Don't call me Daddy!

The challenges of navigating the gay generation gap.

Don't call me Daddy!

This year I will turn 48. I found a helpful online conversion tool that could tell me that being 48 is equivalent to 189 dog years. There didn’t seem to be a converter that could tell me what that is in gay years  -  it’s probably off the chart.

When I was living in Melbourne in my early 20s, one of my favourite bars was the Xchange on Commercial Road in South Yarra. In my head, I was looking for a boyfriend. Outwardly, I was trying to project a cool and sophisticated persona . Inwardly, I was lacking confidence – insecure about everything.

While I was at the bar ordering drinks, bursting through the door came a group of middle-aged gays  –  they must have been at least over thirty years old  –  the latest Britney track was pounding. “Oooh I love this!” said the ringleader of the middle-aged gays, throwing his arms above his head and nailing the lyrics. “How tragic…” I said to my friend next to me, making a silent vow that when I got as old as that I would most certainly not be in gay clubs singing along to Britney tracks.

Now we’re in lock-down, there’s nothing I miss more than hanging out in gay bars and clubs, singing along to Britney tracks.

When I’m in a club, I have absolutely no doubt that there are young guys, standing at the bar, rolling their eyes at each other as they pass judgement on me.

The queer scene is clearly evolving, and there are variations on what that looks like depending on where you live. However, it’s a fairly universal experience that the older you get, the harder it is to feel that you know everything, the harder it is to feel confident that you’re at the top of your game, the harder it is to feel that people will be impressed when you take your t-shirt off.

A report from UK health charity GMFA summarised the feedback from a couple of focus groups that they’d held with young gay men, talking about being gay and everything that goes with that. One of the discussion topics was: “What do you think of older gay men?”

Here’s some of my favourite comments that the participants made:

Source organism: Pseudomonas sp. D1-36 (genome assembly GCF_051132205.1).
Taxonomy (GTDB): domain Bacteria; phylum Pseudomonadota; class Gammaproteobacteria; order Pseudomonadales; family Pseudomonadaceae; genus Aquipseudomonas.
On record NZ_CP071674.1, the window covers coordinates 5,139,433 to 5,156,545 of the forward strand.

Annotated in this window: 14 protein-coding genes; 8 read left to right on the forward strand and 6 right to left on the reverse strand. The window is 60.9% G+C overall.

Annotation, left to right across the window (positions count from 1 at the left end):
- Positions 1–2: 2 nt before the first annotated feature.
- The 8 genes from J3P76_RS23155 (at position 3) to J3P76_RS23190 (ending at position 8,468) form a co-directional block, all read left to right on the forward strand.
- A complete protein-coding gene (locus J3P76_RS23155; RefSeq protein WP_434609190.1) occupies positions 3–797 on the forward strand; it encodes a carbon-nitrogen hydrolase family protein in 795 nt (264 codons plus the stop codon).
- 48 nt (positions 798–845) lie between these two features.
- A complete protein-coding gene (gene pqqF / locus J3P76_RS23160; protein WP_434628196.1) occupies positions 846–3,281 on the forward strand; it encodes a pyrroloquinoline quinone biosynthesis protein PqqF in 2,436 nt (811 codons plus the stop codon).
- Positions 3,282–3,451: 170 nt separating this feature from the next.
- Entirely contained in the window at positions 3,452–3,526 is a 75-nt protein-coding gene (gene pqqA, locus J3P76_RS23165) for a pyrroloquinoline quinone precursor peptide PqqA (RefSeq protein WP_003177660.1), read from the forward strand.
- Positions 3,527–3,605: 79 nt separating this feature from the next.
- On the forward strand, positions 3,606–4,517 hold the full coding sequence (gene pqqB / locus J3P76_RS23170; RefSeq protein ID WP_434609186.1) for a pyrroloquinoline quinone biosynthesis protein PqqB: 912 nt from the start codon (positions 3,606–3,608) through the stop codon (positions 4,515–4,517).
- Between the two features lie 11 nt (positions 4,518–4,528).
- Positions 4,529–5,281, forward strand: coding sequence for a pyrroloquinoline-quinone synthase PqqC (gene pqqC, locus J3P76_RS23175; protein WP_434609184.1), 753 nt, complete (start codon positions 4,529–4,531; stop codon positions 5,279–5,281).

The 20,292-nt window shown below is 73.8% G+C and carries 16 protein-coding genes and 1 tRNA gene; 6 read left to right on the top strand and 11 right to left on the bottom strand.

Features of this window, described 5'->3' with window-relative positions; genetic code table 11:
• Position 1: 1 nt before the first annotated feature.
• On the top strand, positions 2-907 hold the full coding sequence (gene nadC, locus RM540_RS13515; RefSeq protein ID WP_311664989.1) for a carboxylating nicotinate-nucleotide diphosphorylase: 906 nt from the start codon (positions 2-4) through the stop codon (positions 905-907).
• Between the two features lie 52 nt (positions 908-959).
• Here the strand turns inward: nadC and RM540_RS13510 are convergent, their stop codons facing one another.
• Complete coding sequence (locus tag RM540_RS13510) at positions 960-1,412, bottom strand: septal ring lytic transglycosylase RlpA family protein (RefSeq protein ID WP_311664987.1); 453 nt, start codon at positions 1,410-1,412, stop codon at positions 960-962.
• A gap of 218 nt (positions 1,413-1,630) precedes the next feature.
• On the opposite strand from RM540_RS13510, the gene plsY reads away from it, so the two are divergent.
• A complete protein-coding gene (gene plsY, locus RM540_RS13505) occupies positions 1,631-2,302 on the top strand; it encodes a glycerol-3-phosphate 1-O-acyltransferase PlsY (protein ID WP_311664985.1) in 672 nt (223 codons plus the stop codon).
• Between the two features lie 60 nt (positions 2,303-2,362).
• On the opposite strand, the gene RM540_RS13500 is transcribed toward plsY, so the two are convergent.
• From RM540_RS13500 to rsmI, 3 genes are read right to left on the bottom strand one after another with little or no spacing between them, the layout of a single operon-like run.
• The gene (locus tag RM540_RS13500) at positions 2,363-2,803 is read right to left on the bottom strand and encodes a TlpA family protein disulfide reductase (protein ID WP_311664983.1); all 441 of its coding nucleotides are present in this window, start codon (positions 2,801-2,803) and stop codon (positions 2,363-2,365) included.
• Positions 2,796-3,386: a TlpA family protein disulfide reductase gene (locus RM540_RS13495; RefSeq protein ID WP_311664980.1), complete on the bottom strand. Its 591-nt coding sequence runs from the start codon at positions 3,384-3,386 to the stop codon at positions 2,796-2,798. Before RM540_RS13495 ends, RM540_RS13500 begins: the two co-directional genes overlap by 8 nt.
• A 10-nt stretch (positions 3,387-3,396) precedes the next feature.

• “Young people can learn a lot from older guys, as long as they have the confidence to tell them to sod off if they get creepy.”
  • “Older guys can obviously be very sexy  –  up to a certain age.”
  • “I know a lot of people find them creepy, but I always think that’s gonna be me one day, clinging to my youth.”
  • “Most older guys that I’ve encountered have only one thing on their mind…”

They are the actual comments quoted in the report. I’m not making them up.

When you’re my age, there’s nothing more annoying than some hot young guy who thinks that the world revolves around them. Unless you’re sleeping with them  -  then the world clearly does revolve around them.

One of the good things about getting older is that you do get a bit more fearless. You do start to realise that you actually don’t need to care what other people think about you – that’s their business. I think I’m quoting RuPaul on that.

You also start to realise that you’re actually a bit of a catch. Your underwear modelling days may be behind you, and your online dating profile may have had a bit of post-production, but you know how to have a good time. You know how to relax and really enjoy having sex, you can go out for dinner on a date and have really interesting and funny conversations, you can pretty much find something in common with anyone you meet because you’ve experienced a lot of stuff and have been to a lot of different places.

I’m not your daddy. I’m not here to pay for your drinks. I here to have a laugh with my friends,  to drink, to dance, and to sing along to Britney songs.